Not ruffling any feathers. Willie Garson chose not to reveal that he was straight while playing a gay character on Sex and the City because he didn’t want to send the wrong message.
The 56-year-old actor — who portrayed Carrie’s (Sarah Jessica Parker) friend Stanford Blatch —opened up about his decision during an interview with Page Six on Thursday, October 22.
“For years I didn’t talk about it because I found it to be offensive to gay people,” Garson told the outlet. “People playing gay characters jumping up and down screaming that they’re not gay, like that would somehow be a bad thing if they were.”
The New Jersey native explained that he had to come up with a practical answer when people interviewed him about his sexuality.
“When the question would come up during the show I would say, ‘When I was on White Collar no one ever asked me if I was a conman, and when I was on NYPD Blue, nobody ever asked me if I was a murderer. This is what we do for a living, portray people,’” he said.
Garson added that playing a gay character made his dating life difficult at the time. “At the beginning, you would approach someone at a bar and realize, ‘Oh, they want to be Stanford’s best friend.’ They don’t necessarily want to sleep with you,” he said.
The White Collar alum’s on-screen chemistry with Parker, 55, was cultivated before the duo began filming. Garson told Out Magazine in 2000 that he and the Hocus Pocus star went on a blind date before the show.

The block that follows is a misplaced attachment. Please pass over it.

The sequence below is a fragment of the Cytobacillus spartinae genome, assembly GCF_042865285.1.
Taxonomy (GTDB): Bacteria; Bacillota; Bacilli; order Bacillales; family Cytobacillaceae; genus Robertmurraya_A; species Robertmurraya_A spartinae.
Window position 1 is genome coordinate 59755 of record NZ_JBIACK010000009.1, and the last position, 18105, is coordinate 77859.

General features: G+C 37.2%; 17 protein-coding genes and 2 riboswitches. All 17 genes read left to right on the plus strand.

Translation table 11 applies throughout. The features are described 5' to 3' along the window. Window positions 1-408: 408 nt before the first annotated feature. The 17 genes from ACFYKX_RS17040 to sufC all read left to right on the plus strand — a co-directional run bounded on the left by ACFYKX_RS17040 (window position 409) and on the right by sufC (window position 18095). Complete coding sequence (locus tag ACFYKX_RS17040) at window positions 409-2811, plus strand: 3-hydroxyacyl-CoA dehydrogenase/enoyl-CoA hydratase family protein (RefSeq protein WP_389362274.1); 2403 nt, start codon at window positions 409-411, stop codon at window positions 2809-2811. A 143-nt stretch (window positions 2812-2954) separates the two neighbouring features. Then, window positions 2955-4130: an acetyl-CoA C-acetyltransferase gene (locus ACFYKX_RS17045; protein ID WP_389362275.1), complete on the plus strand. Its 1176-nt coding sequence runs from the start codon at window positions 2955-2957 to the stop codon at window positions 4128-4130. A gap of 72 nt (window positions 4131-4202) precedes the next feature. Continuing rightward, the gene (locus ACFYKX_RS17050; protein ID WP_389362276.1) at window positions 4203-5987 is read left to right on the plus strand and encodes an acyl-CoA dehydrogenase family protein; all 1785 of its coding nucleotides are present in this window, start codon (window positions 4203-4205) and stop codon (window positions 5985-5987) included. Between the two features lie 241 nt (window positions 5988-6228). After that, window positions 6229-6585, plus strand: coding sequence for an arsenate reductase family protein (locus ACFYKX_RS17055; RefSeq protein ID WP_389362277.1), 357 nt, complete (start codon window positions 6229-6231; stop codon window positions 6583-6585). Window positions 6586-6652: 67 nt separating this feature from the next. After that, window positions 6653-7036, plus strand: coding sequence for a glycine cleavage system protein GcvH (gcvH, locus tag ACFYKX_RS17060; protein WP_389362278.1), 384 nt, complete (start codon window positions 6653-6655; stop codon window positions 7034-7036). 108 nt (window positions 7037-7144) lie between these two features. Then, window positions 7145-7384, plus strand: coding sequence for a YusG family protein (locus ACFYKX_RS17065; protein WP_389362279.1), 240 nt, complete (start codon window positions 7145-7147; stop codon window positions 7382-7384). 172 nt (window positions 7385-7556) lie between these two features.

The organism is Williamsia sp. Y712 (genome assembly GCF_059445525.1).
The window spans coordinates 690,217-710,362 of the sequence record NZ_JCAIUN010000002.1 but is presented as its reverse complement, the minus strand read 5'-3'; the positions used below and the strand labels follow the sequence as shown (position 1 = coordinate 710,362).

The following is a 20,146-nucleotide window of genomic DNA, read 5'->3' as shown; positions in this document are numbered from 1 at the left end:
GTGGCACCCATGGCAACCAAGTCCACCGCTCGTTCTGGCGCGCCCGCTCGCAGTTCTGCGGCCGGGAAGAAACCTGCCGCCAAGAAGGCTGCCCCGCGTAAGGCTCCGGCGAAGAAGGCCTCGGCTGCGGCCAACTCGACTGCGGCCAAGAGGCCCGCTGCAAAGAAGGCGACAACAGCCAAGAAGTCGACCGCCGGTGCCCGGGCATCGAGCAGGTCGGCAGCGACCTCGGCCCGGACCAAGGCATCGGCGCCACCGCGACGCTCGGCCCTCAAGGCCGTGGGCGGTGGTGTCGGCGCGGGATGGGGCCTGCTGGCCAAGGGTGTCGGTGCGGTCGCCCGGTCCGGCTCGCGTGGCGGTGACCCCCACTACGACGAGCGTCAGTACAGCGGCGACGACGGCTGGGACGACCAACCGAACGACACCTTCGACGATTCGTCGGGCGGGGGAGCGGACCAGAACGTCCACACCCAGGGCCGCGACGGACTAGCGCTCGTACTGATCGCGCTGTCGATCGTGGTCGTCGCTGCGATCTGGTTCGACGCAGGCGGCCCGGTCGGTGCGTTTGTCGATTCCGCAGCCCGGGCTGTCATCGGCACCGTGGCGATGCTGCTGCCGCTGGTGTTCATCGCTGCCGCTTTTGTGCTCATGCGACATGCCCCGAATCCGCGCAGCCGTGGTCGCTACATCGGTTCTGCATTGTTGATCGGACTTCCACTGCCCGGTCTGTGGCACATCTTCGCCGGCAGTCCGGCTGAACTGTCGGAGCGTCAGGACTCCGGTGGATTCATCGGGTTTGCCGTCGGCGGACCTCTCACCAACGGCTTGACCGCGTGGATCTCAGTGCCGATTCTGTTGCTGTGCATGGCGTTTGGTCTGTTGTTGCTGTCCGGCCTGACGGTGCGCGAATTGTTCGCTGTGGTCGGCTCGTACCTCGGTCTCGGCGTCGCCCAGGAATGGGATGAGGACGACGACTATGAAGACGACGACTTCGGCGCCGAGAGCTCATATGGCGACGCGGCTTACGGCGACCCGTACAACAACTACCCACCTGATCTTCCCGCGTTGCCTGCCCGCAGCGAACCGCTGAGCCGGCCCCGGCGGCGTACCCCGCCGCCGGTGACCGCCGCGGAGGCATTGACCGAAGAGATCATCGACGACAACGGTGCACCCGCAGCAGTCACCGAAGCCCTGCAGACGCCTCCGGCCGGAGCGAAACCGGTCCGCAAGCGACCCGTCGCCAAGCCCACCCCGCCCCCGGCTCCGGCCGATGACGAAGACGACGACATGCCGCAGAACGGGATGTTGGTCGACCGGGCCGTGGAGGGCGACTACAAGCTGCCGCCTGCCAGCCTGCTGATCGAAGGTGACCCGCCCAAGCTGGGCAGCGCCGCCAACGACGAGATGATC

“I’ve known Sarah for 15 years — we were set up once, had a very long flirtation, and then just settled into being best friends, something I think really reads on the show,” he said at the time.
Kim Cattrall (Samantha Jones), Cynthia Nixon (Miranda Hobbes), Kristin Davis (Charlotte York) and Parker starred on the popular HBO series, which ran for six seasons from 1998 to 2004. The cast returned for the Sex and the City movie in 2008 followed by the sequel in 2010.
Parker told Entertainment Weekly in September 2019 that she would be “curious” to see a Sex and the City reboot.
“I mean, the world has changed so much, technology and social media,” she said at the time. “Those characters never talked about social media, which I think would be really interesting and just also sexual politics and the #MeToo movement and Time’s Up has really steered conversations about sexual politics.”
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